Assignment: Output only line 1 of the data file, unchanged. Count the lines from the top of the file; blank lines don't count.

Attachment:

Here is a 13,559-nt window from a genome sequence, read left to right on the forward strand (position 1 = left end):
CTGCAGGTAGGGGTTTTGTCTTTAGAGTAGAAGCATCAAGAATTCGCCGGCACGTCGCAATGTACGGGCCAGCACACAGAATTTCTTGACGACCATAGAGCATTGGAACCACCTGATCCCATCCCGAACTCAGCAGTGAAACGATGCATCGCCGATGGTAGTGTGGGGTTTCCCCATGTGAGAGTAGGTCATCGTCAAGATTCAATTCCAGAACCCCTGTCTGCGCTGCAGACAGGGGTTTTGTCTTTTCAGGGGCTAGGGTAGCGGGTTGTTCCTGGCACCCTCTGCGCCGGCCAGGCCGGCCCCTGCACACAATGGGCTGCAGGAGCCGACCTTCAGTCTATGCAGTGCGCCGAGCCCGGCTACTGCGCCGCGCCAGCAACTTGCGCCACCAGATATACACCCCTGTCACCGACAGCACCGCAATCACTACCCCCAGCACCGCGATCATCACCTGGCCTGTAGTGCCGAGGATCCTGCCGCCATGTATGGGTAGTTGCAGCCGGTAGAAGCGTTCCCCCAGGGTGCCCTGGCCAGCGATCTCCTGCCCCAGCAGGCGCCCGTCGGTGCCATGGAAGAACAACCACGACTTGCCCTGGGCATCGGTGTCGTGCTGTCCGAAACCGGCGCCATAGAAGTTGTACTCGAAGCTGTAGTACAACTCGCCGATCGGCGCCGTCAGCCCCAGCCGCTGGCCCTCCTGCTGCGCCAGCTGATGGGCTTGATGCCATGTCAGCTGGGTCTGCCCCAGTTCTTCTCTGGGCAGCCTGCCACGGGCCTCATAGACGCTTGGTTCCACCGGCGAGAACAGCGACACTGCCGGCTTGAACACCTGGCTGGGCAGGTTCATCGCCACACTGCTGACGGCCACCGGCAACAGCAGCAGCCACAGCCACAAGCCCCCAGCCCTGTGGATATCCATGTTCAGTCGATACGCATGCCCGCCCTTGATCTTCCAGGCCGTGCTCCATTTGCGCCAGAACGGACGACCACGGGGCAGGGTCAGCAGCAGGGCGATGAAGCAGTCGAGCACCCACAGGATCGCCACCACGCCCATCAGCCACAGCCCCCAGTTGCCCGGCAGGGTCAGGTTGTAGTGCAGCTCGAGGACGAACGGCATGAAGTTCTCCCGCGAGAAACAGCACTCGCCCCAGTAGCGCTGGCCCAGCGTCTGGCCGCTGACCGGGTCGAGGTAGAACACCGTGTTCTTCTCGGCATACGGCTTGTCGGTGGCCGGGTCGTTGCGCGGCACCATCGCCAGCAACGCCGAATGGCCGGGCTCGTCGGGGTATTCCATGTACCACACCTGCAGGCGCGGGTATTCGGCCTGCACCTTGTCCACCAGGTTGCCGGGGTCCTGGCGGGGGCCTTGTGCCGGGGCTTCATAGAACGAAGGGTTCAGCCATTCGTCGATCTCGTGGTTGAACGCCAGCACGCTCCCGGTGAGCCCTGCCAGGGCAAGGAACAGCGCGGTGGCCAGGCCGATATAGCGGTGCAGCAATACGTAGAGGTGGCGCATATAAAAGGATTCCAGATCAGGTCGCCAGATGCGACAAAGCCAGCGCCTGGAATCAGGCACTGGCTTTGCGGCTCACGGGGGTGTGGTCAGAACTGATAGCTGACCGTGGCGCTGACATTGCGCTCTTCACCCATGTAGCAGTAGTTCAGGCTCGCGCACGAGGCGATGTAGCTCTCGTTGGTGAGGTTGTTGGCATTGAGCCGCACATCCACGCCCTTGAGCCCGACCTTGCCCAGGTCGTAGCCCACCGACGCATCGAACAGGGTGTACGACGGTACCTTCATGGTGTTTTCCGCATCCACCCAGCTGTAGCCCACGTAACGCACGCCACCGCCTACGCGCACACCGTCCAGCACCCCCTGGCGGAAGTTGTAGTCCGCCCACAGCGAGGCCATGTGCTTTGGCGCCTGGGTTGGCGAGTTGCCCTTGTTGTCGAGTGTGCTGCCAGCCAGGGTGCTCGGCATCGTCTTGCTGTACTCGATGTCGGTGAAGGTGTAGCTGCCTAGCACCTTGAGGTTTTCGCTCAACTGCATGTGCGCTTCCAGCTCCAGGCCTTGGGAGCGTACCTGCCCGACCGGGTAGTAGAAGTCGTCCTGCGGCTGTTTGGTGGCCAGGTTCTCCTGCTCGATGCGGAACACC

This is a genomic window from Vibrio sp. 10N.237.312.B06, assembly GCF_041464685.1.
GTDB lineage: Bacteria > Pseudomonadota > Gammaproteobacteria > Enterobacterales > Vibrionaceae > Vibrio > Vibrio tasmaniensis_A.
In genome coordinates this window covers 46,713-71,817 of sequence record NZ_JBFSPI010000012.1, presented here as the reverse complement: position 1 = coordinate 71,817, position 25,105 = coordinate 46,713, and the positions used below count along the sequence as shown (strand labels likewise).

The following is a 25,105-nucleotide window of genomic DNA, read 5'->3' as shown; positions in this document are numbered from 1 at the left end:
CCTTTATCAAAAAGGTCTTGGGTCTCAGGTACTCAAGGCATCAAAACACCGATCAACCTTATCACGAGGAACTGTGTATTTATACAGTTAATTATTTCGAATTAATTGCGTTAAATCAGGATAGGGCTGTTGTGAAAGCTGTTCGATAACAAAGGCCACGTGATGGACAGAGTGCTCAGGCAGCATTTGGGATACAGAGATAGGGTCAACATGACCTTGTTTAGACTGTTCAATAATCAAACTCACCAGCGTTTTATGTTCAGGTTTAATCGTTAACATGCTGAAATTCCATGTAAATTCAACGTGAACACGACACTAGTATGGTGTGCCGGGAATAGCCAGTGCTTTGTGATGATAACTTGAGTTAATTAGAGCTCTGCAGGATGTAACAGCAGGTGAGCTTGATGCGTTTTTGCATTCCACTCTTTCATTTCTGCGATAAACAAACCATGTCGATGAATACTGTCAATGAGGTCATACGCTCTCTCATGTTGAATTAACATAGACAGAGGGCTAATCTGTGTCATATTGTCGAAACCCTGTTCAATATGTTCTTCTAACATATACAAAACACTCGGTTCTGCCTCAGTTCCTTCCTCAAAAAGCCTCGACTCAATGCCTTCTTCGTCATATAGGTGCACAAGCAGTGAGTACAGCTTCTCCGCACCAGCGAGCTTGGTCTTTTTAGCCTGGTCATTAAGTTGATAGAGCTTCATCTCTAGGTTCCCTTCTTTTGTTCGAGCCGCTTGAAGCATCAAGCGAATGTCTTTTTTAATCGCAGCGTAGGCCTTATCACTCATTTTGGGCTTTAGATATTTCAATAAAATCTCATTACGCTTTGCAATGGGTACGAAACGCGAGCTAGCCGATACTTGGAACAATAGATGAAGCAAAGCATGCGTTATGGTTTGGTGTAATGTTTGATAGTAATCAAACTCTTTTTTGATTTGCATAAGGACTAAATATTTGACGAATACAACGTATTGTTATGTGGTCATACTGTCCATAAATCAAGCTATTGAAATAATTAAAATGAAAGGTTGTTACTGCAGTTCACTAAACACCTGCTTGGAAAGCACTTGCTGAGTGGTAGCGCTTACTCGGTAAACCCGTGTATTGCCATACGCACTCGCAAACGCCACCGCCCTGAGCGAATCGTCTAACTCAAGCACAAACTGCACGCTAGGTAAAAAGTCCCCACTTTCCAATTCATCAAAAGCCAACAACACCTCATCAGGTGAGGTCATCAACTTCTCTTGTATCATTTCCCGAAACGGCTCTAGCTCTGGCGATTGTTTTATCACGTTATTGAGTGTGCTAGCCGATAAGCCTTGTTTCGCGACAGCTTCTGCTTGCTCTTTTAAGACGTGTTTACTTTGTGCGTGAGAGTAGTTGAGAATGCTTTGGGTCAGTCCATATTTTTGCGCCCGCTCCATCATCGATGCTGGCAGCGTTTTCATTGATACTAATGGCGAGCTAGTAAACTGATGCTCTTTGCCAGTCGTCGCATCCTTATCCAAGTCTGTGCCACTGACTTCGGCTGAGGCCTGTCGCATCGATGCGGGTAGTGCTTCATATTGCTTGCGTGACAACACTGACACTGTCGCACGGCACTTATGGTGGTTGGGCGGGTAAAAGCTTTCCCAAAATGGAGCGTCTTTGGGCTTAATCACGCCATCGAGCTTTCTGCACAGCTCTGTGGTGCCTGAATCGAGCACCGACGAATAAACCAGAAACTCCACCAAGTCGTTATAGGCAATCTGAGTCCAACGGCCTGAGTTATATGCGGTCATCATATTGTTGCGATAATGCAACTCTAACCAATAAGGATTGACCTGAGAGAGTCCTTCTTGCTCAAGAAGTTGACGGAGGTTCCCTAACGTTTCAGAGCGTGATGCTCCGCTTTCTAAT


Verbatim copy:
Here is a 13,559-nt window from a genome sequence, read left to right on the forward strand (position 1 = left end):